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Re: KH Drop

     * From: "Jason Rogers" <jrbruin at yahoo_com>

.......I recently changed out my old gravel and replaced it with 
profile in my 40 gal tank. The other thing I did was add a piece of 
driftwood.  Before the change in substrate my KH-PH was typically 
about pH 8.0 and KH 11 degrees (using Aquarium Pharmacuticals test 
kit).  It's been set up for 4 days now and I check the chems 
yesterday and came up with a pH of 7.2 and KH of 4.  I wouldn't even 
have checked the chems this early, but I started a DIY CO2 injection 
and wanted to see what the KH, pH, CO2 relationship looked like. 
(looks like I need a better reactor, but that's in the works) My 
question is, could it be the driftwood that is causing the KH drop? I 
soaked it for three weeks in a bucket, but didn't ever check if the 
pH of the bucket water changed.  I have read that profile raises KH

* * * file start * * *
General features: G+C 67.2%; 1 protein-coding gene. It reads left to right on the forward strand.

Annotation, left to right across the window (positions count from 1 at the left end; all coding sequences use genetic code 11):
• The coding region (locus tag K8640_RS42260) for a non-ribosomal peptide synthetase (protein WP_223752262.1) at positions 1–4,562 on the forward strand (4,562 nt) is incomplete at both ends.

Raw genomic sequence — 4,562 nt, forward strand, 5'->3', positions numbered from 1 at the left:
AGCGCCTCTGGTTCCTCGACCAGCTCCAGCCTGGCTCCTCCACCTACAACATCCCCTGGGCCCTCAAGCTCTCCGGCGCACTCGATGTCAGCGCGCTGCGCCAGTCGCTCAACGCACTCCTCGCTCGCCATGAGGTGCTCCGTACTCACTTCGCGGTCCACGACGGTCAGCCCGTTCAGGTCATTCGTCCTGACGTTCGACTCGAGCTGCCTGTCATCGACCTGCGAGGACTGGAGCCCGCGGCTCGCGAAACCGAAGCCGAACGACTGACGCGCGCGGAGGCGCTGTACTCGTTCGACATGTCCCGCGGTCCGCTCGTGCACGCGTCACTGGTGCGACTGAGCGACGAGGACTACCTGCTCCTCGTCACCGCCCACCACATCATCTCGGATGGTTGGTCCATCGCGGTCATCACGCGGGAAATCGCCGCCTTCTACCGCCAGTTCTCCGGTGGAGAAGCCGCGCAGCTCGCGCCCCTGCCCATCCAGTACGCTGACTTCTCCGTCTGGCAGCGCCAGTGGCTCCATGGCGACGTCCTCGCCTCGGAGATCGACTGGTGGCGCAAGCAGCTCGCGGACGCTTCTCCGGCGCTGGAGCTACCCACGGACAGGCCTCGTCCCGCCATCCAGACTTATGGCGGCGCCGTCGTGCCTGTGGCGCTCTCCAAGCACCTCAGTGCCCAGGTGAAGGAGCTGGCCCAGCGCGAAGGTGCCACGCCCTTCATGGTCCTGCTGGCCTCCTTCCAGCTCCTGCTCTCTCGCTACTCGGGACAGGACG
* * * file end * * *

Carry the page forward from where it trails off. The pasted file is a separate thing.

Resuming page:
if anything and there is really nothing else in there that could act 
as an acid buffer (no peat..).. I have read the nitrification could 
cause a KH drop, but since it is a new tank (although I kept the same 
filter media and a few rocks to help the re-cycle) this
seems unlikely to me.  Also, I only have three small fish in there 
and I never saw this KH drop before.. In fact, I've been wishing for 
more naturally softened water (I hate using chemicals for pH,KH) for 
a while, so this is kinda nice, but just a little confusing..


You changed the substrate, added driftwood, and you started adding 
DIY CO2.  Of the three changes, I think the CO2 additions would have 
the greatest effect on lowering the KH.  KH is a measure of 
alkalinity, and the test is done by adding acid until the pH drops to 
around 4.2.  The test kit solution has a color indicator dye that 
changes color at around 4.2. The more acid you have to add, the 
higher the alkalinity.   By adding CO2, you add carbonic acid, a weak 
acid which lowers the pH, and, of course, also lowers the alkalinity. 
Try taking a cup or two of your tank water and let it stand for 24 
hours, which should be long enough for the excess CO2 to escape into 
the atmosphere.  Then check the pH and KH.  Both readings should be 
higher.  If they are not, then the source of the acid is either the 
Profile or the driftwood, or both.
Paul Krombholz in well-watered central Mississippi, with 
thundershowers the last four afternoons.